Recent Developments

Issues that affect ministers and churches
Indiana's Marriage Solemnization Statute Shows Clergy Preference
Statue held as unconstitutional due to preference of clergy over secular leaders.
Indiana
State:
Categories:
Key point 3-04. All states permit clergy to perform marriage ceremonies. However, some states permit only "ordained" or some other classification of clergy to perform marriage ceremonies. It is important for clergy to determine if they are legally authorized to perform marriages under applicable state law. In addition, clergy must be aware of the legal qualifications for marriage and any license and reporting requirements prescribed by state law.

A federal appeals court ruled that Indiana's marriage solemnization statute was an unconstitutional preference for clergy over secular leaders. Indiana Code § 31-11-6-1 specifies who may solemnize a marriage. The list includes religious officials designated by religious groups but omits equivalent officials of secular groups, such as humanist societies:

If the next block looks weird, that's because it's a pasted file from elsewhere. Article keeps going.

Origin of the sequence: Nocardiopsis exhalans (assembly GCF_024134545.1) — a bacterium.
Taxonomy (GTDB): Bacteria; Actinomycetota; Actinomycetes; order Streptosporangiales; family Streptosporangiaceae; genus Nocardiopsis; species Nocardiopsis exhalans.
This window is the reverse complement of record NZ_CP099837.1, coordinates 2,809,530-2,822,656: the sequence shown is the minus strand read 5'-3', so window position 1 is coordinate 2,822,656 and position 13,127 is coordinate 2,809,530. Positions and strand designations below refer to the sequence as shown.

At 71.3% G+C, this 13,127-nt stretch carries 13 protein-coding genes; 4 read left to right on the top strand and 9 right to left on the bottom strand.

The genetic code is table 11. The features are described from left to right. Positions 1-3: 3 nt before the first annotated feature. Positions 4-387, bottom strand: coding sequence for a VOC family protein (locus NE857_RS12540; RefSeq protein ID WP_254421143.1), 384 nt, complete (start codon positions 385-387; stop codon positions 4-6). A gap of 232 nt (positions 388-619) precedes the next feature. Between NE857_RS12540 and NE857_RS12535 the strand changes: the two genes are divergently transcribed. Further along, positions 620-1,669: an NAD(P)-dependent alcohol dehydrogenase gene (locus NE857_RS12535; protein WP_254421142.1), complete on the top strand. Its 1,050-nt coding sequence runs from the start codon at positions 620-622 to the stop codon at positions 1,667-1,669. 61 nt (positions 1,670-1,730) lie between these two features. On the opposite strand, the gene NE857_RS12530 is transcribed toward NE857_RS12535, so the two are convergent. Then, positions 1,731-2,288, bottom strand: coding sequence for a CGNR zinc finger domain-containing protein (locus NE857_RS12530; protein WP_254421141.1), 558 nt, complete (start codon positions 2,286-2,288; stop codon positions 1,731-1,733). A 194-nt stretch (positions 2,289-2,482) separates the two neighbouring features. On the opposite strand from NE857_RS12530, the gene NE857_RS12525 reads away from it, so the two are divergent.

Marriages may be solemnized by any of the following:
  1. A member of the clergy of a religious organization (even if the cleric does not perform religious functions for an individual congregation), such as a minister of the gospel, a priest, a bishop, an archbishop, or a rabbi.
  2. A judge.
  3. A mayor, within the mayor's county.
  4. A clerk or a clerk-treasurer of a city or town, within a county in which the city or town is located.
  5. A clerk of the circuit court.
  6. The Friends Church, in accordance with the rules of the Friends Church.
  7. The German Baptists, in accordance with the rules of their society.
  8. The Bahai faith, in accordance with the rules of the Bahai faith.
  9. The Church of Jesus Christ of Latter Day Saints, in accordance with the rules of the Church of Jesus Christ of Latter Day Saints.
  10. An imam of a masjid (mosque), in accordance with the rules of the religion of Islam.

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Posted: October 28, 2014
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